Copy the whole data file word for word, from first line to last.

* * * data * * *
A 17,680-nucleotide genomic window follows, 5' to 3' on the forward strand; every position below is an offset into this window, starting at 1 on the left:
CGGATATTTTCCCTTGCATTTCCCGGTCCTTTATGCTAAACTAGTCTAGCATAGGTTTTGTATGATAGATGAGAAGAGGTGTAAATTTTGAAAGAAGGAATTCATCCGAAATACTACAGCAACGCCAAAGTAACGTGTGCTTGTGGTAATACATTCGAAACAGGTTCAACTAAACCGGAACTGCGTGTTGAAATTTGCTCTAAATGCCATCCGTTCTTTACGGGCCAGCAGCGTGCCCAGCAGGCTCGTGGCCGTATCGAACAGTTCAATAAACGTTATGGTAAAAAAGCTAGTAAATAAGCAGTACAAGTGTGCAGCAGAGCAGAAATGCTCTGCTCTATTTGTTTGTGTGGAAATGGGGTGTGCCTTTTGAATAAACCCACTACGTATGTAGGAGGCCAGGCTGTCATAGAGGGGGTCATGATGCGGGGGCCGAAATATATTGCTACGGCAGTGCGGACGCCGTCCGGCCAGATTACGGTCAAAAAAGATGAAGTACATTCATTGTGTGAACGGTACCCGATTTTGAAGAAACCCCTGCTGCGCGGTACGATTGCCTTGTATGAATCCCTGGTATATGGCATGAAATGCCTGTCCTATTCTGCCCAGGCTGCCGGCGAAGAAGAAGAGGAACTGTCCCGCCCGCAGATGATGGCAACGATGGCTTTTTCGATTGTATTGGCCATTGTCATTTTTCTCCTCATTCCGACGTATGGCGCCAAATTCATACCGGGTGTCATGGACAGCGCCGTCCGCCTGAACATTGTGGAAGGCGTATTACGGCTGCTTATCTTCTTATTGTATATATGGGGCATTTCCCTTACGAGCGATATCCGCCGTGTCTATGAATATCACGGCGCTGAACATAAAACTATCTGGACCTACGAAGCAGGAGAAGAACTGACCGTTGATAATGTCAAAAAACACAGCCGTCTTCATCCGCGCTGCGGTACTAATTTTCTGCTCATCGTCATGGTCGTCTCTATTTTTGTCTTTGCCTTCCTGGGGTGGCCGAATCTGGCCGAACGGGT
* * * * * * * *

A 17,680-nucleotide genomic window follows, 5' to 3' on the forward strand; every position below is an offset into this window, starting at 1 on the left:
CGGATATTTTCCCTTGCATTTCCCGGTCCTTTATGCTAAACTAGTCTAGCATAGGTTTTGTATGATAGATGAGAAGAGGTGTAAATTTTGAAAGAAGGAATTCATCCGAAATACTACAGCAACGCCAAAGTAACGTGTGCTTGTGGTAATACATTCGAAACAGGTTCAACTAAACCGGAACTGCGTGTTGAAATTTGCTCTAAATGCCATCCGTTCTTTACGGGCCAGCAGCGTGCCCAGCAGGCTCGTGGCCGTATCGAACAGTTCAATAAACGTTATGGTAAAAAAGCTAGTAAATAAGCAGTACAAGTGTGCAGCAGAGCAGAAATGCTCTGCTCTATTTGTTTGTGTGGAAATGGGGTGTGCCTTTTGAATAAACCCACTACGTATGTAGGAGGCCAGGCTGTCATAGAGGGGGTCATGATGCGGGGGCCGAAATATATTGCTACGGCAGTGCGGACGCCGTCCGGCCAGATTACGGTCAAAAAAGATGAAGTACATTCATTGTGTGAACGGTACCCGATTTTGAAGAAACCCCTGCTGCGCGGTACGATTGCCTTGTATGAATCCCTGGTATATGGCATGAAATGCCTGTCCTATTCTGCCCAGGCTGCCGGCGAAGAAGAAGAGGAACTGTCCCGCCCGCAGATGATGGCAACGATGGCTTTTTCGATTGTATTGGCCATTGTCATTTTTCTCCTCATTCCGACGTATGGCGCCAAATTCATACCGGGTGTCATGGACAGCGCCGTCCGCCTGAACATTGTGGAAGGCGTATTACGGCTGCTTATCTTCTTATTGTATATATGGGGCATTTCCCTTACGAGCGATATCCGCCGTGTCTATGAATATCACGGCGCTGAACATAAAACTATCTGGACCTACGAAGCAGGAGAAGAACTGACCGTTGATAATGTCAAAAAACACAGCCGTCTTCATCCGCGCTGCGGTACTAATTTTCTGCTCATCGTCATGGTCGTCTCTATTTTTGTCTTTGCCTTCCTGGGGTGGCCGAATCTGGCCGAACGGGT